While some countries such as the UK are experiencing a loosening of COVID-19 restrictions, others like Brazil are being gripped by rampaging outbreaks that show no signs of abating. At the time of writing, there have been nearly 140 million cases and 3 million deaths globally. But how hopeful are people across the world about when some kind of pre-COVID normality might return?
People living in China, India, Russia and Saudi Arabia believe it will take a year to return to normal, while Japan, France, Italy and South Korea believe it will take longer. At the top of the confidence index are the Saudis, 70 per cent of whom say they are confident life will return to pre-COVID normal within a year. The most gloomy nation is Japan, where some 80 per cent think it will take longer than a year.
Measured across the world, almost 60 per cent of the 21,000 adults under the age of 75 surveyed by Ipsos for the WEF expect a return to pre-COVID normal within the next 12 months.
So what’s the implication for our wellbeing of protracted restrictions? The report finds that on average across the 30 countries, 45 per cent of adults say their emotional and mental health has declined since the beginning of the pandemic, three times the proportion of those who say it has improved (16 per cent)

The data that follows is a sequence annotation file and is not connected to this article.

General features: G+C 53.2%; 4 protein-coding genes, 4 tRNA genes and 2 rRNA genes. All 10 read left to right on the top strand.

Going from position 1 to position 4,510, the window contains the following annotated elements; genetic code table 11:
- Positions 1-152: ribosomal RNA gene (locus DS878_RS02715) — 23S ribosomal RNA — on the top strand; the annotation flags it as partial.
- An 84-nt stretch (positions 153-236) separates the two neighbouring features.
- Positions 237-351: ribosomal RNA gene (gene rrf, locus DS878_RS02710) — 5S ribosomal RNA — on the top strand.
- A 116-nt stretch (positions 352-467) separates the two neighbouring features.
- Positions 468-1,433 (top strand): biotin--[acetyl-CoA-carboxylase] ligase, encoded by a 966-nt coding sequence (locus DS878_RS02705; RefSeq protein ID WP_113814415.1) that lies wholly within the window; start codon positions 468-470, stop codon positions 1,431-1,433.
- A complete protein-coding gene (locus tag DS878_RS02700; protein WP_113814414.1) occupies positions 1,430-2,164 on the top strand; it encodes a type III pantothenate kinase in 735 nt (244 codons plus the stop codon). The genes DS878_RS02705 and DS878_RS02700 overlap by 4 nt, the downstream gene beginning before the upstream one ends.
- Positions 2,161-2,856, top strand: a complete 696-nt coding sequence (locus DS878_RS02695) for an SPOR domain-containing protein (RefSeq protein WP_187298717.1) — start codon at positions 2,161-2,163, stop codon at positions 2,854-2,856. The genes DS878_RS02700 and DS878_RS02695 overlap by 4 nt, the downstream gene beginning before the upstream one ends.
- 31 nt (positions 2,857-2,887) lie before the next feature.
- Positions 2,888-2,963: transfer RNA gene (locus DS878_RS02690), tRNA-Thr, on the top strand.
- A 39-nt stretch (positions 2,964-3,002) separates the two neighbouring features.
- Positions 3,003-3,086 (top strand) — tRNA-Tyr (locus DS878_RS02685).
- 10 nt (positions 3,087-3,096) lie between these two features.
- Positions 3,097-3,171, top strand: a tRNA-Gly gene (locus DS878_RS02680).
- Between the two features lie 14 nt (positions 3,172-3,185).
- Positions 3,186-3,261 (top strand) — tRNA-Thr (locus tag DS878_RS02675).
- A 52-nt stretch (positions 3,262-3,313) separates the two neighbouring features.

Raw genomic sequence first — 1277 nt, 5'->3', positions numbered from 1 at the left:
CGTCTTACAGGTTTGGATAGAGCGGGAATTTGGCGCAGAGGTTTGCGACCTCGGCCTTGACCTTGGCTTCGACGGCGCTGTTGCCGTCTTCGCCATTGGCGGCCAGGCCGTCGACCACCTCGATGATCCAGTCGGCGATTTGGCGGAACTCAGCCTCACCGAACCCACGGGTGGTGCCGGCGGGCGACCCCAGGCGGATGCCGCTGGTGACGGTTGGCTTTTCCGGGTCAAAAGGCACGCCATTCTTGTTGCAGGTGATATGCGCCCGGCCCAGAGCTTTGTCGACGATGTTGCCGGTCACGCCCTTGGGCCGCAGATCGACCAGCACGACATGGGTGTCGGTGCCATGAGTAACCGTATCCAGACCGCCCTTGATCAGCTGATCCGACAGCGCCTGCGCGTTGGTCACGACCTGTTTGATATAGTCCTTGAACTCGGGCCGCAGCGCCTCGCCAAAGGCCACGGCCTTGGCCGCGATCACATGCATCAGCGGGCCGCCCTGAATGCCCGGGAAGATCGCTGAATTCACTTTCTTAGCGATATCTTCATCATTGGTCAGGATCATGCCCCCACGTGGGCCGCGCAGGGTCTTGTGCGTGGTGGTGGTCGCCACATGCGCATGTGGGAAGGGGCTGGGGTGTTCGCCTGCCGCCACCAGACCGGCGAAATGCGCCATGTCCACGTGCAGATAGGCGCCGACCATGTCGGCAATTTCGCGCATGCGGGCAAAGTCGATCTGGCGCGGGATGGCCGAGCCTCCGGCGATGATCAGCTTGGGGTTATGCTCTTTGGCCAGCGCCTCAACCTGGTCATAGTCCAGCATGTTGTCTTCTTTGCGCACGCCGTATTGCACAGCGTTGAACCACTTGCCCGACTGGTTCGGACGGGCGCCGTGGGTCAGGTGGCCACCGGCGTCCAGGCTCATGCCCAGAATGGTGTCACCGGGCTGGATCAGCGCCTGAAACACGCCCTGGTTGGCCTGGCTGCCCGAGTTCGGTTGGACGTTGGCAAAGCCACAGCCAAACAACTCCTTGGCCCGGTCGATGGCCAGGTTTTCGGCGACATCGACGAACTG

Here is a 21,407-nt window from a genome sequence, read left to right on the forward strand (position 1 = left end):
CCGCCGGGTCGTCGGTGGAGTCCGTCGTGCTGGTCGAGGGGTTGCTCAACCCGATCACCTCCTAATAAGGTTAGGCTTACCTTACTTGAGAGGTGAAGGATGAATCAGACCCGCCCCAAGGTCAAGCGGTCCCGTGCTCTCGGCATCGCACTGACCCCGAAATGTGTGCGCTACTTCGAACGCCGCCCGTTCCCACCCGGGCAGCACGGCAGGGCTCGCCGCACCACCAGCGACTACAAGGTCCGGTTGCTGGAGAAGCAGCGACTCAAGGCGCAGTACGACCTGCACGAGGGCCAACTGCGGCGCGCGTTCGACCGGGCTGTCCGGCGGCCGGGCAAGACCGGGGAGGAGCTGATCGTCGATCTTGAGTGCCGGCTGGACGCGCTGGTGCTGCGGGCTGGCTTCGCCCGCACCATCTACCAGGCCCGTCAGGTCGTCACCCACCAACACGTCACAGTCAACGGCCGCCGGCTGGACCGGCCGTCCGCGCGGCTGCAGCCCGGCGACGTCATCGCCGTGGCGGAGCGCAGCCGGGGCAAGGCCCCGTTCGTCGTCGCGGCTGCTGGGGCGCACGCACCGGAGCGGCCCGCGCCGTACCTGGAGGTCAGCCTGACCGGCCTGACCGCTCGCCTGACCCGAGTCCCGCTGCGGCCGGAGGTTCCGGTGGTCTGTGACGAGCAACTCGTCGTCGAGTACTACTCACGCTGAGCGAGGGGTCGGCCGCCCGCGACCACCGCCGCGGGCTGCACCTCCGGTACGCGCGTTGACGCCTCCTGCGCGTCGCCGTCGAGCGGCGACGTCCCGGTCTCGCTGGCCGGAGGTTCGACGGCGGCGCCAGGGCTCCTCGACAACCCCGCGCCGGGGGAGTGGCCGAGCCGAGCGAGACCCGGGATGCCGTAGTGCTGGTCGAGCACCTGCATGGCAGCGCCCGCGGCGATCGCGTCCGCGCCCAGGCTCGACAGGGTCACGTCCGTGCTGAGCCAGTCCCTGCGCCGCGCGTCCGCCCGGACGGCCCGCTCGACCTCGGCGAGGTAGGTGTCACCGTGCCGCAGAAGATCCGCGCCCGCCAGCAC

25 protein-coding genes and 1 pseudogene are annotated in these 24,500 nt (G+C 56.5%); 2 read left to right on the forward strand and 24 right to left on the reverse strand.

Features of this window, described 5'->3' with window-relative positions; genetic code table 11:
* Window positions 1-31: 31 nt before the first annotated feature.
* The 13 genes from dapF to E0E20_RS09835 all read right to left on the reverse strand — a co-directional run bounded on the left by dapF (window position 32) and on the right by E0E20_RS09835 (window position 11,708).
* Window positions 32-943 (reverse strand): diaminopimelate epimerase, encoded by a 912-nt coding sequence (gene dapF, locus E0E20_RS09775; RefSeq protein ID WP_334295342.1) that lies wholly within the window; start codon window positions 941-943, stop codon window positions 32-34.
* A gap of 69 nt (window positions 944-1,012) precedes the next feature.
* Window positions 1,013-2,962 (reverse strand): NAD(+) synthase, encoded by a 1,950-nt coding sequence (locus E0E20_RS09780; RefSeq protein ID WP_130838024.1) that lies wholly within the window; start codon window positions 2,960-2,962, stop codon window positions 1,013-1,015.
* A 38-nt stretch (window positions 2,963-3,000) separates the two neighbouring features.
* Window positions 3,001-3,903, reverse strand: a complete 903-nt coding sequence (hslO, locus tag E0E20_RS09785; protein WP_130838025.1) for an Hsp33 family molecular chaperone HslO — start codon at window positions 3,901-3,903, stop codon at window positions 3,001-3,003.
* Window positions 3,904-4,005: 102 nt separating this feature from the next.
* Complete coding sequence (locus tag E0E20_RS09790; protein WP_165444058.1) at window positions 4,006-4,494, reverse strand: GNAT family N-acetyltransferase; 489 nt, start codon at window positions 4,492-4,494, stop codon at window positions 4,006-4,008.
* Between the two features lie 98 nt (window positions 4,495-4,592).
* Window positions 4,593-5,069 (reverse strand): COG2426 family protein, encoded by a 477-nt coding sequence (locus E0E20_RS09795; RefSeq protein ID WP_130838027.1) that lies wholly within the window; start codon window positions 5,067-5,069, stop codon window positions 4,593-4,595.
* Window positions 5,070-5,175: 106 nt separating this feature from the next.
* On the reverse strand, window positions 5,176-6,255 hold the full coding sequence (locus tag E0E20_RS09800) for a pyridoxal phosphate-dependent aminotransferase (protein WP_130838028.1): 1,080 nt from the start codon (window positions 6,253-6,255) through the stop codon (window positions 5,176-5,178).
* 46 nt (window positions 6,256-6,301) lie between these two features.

In 11 countries, at least half report a decline in their emotional and mental health with Turkey (61 per cent), Chile (56 per cent), and Hungary (56 per cent) showing the largest reported deterioration.
When considering what type of people have suffered or thrived the most during lockdowns, it seems to depend very much on personal circumstances and wealth. In a UK study carried out by University College London and funded by the Nuffield Foundation, around one third of people say that they have enjoyed lockdown, with most of these coming from more affluent groups.
Cheryl Lloyd, Education Programme Head at the Nuffield Foundation said: “Given that low earners have been most at risk of the negative social and economic consequences of the pandemic it is unsurprising that they have been less likely to enjoy lockdown than those on higher incomes. It is essential the policy response takes steps to reduce inequalities and minimise the longer-term scarring effects of the pandemic on low earners.”
The uptake and roll out of vaccines is considered by most governments to be key to enabling restrictions to be eased more quickly. Maintaining confidence in the various vaccines and increasing a sense of hope appear to be key to keeping up the morale of COVID-weary populations across the world.